Book Review: Spellslinger – by Sebastien de Castell

Spellslinger Book #1

Fantasy, YA Fantasy

Hot Key Books; May 4, 2017 (UK), Orbit Books; July 17, 2018 (US)

432 pages

4.5 / 5 ✪

A fresh YA fantasy follows a boy struggling through his mage exams. Kellen’s an outcast, unlucky, scion of a powerful family… oh, and he has no magic. The world-building for the first Spellslinger book is impressive for a YA. de Castell doesn’t skimp—fresh off the Greatcoats Quartet, he weaves a tale of intrigue and mystery, with a boy that may lack magic, but has learned to make up for it by using his natural skills and wile. Nothing new about the support-system, Kellen has collected a team of outcasts and friends to help him defeat someone much more powerful than he. But a lovely story with entertaining characters in a new and interesting world should be more than enough of a reason to read.

Kellen has only a few weeks til his 16th birthday, the age when he becomes a man in Jan’Tep society and expected to pass his mage trials. Slight issue: he hasn’t sparked any of his bands that allow him to control the six elements of magic. And without them, not only will he be unable to pass his mage exams, Kellen will always be relegated from the Jan’Tep ranks, instead becoming Mar’Tep—those without magic that act as servants to the ruling class. And seeing as how Kellen is the scion to one of his clan’s most powerful families, his own sister a prodigy of no equal… So, no pressure. And somehow, things are about to get worse.

Spellslinger is a strong fantasy novel, and more so, a good beginning to an excellent series. I actually enjoyed the second (Shadowblack) more than the first; in which I felt that de Castell capitalized on his successes from the first while fixing the ways he erred. But that’s for later.

The characters, while not deep, were very human. Instead of the depressing, dark stuff that I normally read, Spellslinger was uplifting, funny and hopeful, despite the fact that Kellen’s story is really anything but. It helps to have secondary characters like Ferius Parfax or Reichis to keep both the comedy and action rolling.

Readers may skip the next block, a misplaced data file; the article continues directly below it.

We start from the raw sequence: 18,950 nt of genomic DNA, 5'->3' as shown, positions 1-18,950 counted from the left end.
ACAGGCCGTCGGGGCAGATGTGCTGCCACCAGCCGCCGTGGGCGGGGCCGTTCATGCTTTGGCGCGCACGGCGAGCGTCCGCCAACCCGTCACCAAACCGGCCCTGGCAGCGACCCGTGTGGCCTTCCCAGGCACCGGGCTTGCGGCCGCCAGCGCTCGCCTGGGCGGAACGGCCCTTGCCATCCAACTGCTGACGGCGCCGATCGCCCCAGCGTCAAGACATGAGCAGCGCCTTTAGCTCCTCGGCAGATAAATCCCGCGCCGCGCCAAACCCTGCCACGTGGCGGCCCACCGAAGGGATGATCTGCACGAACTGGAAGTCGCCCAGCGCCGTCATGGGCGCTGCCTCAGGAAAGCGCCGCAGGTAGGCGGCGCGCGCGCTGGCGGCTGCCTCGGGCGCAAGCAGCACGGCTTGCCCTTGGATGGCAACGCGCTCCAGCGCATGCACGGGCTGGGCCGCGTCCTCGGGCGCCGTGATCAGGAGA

I had a problem with, well, one of those clichés that allowed Kellen and his friends to escape situations they wouldn’t have been able to otherwise. Y’know, it’s like when the villain takes time to explain his/her plan giving the hero the chance to escape and stop her/him. I feel like de Castell—for all the other good he did—really could’ve come up with something better.

While this book doesn’t do anything “new”, exactly—a mage without magic, a ragtag group of heroes going up against overwhelming odds, etc—I found that the combination of it all went together rather smoothly, to the point that nothing was over the top or too cliché. The added elements of kinship versus betrayal, hope versus defeat, and a burgeoning yet complicated love story, really helped bring this coming of age tale to life. As I’ve noted already, the second was amazing, so there’s no reason not to pick up Spellslinger today.

Audiobook Note: Joe Jameson was amazing! I only read the first book on audio, but’ve made it through the 2nd and 3rd with his voice narrating whenever Kellen speaks. It’s always important to have a good reader, and Jameson was certainly one!

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